Posted By RichC on April 21, 2018
It is probably the 1958 Packard Hawk photo on this particular Hemmings Daily post that caught my eye, but the article (and follow-up comments) are interesting too. I’ve archived the PDF of this post just in case it disappears.
No single factor ever sinks an automaker. The struggle between profits and losses typically has its roots in circumstances suffered from decisions made years, if not decades, prior. Packard, one of the most prestigious American automakers, was no different, and a talk this weekend at the National Packard Museum will examine the various reasons behind its decline and death.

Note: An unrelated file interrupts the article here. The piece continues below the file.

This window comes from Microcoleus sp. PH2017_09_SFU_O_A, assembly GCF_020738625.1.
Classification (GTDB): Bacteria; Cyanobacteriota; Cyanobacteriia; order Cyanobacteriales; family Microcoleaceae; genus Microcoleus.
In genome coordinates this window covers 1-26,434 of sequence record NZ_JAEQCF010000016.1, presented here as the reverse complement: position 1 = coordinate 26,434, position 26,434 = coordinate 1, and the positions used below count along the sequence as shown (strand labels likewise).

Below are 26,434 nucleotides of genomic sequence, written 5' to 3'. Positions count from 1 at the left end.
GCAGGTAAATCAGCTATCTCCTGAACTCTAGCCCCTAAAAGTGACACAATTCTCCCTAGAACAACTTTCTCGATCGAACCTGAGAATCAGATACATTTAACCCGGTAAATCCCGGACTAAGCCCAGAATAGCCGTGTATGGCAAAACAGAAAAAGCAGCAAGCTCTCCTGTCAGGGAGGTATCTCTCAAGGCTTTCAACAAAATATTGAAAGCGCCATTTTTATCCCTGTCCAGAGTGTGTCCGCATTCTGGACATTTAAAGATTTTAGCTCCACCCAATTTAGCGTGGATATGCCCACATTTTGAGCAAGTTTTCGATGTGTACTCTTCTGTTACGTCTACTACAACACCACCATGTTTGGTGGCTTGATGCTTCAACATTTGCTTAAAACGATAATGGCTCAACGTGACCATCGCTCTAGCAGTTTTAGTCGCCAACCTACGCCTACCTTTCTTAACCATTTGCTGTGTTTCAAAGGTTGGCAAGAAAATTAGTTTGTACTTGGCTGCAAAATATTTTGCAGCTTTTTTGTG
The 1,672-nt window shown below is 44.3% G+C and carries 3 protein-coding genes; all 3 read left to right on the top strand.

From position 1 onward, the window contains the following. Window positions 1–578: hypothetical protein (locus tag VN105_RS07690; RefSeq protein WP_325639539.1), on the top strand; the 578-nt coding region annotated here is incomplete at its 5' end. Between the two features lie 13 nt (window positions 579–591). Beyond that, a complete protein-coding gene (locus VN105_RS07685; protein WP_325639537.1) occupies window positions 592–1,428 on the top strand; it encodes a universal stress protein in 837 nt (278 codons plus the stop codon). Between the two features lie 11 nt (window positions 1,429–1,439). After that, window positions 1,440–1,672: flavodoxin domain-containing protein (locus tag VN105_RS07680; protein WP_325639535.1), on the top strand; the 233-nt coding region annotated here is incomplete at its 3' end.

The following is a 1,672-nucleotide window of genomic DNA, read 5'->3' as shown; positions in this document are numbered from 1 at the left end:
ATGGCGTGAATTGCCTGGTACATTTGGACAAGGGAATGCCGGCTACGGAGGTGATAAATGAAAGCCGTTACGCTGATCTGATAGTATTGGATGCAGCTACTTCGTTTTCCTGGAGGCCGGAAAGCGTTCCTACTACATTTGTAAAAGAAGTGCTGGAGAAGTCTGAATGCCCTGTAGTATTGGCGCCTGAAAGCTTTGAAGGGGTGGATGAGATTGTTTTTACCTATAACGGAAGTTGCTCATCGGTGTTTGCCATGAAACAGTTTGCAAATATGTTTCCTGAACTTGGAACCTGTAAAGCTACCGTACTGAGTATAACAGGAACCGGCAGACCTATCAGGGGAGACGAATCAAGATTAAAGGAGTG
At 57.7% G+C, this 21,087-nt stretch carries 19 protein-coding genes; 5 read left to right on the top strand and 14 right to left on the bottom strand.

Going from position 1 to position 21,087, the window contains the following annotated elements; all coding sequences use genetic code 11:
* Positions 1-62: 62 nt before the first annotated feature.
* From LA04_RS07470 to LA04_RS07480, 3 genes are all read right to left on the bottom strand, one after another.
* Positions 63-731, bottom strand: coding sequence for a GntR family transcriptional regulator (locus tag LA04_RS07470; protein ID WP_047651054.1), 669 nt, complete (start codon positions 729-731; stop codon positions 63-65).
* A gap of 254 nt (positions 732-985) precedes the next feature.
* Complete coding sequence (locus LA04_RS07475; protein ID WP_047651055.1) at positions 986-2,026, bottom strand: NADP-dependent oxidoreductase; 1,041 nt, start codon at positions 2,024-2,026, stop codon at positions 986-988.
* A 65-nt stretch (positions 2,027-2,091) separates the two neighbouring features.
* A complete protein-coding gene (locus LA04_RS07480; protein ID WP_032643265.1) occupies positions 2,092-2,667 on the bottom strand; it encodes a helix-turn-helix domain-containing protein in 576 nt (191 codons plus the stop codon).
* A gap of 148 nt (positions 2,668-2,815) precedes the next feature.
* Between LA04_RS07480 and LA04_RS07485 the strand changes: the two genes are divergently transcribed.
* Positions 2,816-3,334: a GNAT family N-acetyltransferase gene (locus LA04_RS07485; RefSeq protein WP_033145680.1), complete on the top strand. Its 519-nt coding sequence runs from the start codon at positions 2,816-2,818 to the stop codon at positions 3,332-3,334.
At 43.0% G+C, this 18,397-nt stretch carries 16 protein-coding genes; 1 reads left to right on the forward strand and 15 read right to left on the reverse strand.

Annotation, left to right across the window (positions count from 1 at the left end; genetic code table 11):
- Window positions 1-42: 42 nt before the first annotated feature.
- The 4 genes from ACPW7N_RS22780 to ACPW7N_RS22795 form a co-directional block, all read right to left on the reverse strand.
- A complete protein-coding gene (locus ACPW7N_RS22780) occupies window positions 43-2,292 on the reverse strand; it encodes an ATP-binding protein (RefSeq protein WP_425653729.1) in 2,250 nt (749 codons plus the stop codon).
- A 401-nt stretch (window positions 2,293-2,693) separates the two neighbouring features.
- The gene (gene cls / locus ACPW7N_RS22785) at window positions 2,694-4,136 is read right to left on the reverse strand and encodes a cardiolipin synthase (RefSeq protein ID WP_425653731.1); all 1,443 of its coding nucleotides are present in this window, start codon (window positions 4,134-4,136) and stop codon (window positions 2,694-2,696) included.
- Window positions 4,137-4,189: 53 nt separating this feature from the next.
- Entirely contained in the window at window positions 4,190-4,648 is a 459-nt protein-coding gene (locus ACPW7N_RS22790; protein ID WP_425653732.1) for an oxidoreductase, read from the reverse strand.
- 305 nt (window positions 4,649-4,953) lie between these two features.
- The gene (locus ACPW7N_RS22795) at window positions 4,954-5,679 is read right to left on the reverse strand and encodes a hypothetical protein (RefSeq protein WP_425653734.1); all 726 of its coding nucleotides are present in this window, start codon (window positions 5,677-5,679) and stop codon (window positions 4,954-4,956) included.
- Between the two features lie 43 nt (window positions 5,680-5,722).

When Packard resumed building cars after World War II, it started from a relatively strong position and had many years of profitable business ahead of it; indeed, in 1949 the company sold nearly 105,000 cars, just short of its own production record. But the bricks in the company’s foundation were already starting to come loose in the late 1940s.
As Michael G.H. Scott pointed out in Packard: The Complete Story, due to a prewar concentration on lower-priced cars, “Packard was now geared for volume production of lower-priced cars” even though “many think Packard might have survived longer had it again concentrated only on the carriage trade after the war” and “the war’s end would have been a fine time for a fresh total-luxury approach.”